Early on, the DeepLook Collaboration funded the first phase of the development of true microhole drilling assemblies capable of drilling 1-1/8 to 1-3/8 inch bores. A cost study has shown that microholes of these dimensions have the potential to be drilled at a fraction of the cost of conventional-sized holes. Based on simple scaling relationships, materials costs (e.g., muds, steel) may be only 2% to 4% of current values. Similarly, substantial reductions can be expected for the cost of wireline draw works, hoisting and telemetry cables, and borehole instrumentation as microhole technology development extends into formation logging.
In parallel with our microhole drilling project, is an effort to combine microholes and miniature instrumentation to proliferate borehole seismic measurements of signals from production-related and artificial sources. While awaiting the demonstration of a deep microhole drilling capability, we are developing and demonstrating the usefulness of miniaturized seismic instrumentation in shallow microholes and in creating new deployment possibilities. A good example of these possibilities is this project's design and installation of microtool access tubing in a stripper well at Texaco's Humble field, northeast of Houston. This installation enables repeated access to the well for microsensor seismic measurements without the cost of pulling the 2-7/8-inch production string. To date 1-gram geophones, a hydrophone and micromachined silicon accelerometer have been packaged and evaluated.
Initiatives 2 and 3 - Internal funding is supporting the development of a coiled-tubing-deployed, rock melting drill demonstration. A 400-ft-long, 1-inch OD coiled tubing is being equipped with telemetry and electric power cables to power and instrument a 2-inch OD rock melting drill. The tubing will be installed on a prototype tubing reel that will support the special utilities required. This drilling demonstration is intended to show the synergy of continuous drill stem and thermal drilling and provide the first downhole instrumentation run on a rock melting drill. It will also demonstrate the utility of testing advanced concept drills on coiled-tubing.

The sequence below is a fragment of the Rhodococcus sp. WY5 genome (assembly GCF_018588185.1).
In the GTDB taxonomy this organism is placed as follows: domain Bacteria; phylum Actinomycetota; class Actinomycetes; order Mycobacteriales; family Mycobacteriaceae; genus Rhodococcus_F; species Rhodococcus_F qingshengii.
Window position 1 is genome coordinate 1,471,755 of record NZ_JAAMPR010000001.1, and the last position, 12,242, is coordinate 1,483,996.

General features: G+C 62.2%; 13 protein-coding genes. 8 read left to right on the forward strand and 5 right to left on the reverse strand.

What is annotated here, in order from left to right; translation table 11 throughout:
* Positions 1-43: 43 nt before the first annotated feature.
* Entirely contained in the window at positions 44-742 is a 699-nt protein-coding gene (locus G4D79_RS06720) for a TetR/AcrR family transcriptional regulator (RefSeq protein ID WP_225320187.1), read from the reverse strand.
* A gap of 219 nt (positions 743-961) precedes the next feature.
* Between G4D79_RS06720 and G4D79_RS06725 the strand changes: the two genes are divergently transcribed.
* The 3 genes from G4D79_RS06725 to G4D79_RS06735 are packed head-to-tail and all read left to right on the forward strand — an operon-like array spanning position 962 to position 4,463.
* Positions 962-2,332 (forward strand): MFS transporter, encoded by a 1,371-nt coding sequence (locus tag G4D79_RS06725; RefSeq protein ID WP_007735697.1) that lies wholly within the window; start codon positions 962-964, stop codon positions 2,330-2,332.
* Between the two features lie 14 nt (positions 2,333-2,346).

Proposals to construct a special tubing and reel to demonstrate spallation drilling on coiled tubing are in preparation and potential sponsors are being identified.
Advanced concept drilling has potential applications for national security programs, NASA planetary drilling, and commercial exploitation of resources that are beyond the reach of conventional drilling technology.
External Reviews - Annual review by oil and gas industry representatives to the Natural Gas and Oil Recovery Partnership. In 1998, the Microhole Drilling Project was ranked 1st by the partnership out of 12 national laboratory proposals dealing with drilling and completion. The Microhole Instrumentation Project ranked 2nd out of a similar number of proposals dealing with subsurface imaging.
Collaborators On One or More Projects - Texaco, Phillips, Mark Products, Input/Output Inc., Mobil, and the DeepLook Collaboration (BP, Chevron, Shell, Conoco, Unocal, and several service companies).
Coiled-Tubing Deployed Microdrilling Update 2001 - A Word 9.0 Document
The Application of Microhole Technology to the Development of Coalbed Methane Resources at Remote Locations - 494KB PDF File
Microhole Technology - Progress on Borehole Instrumentation Development (1.4 MB PDF File)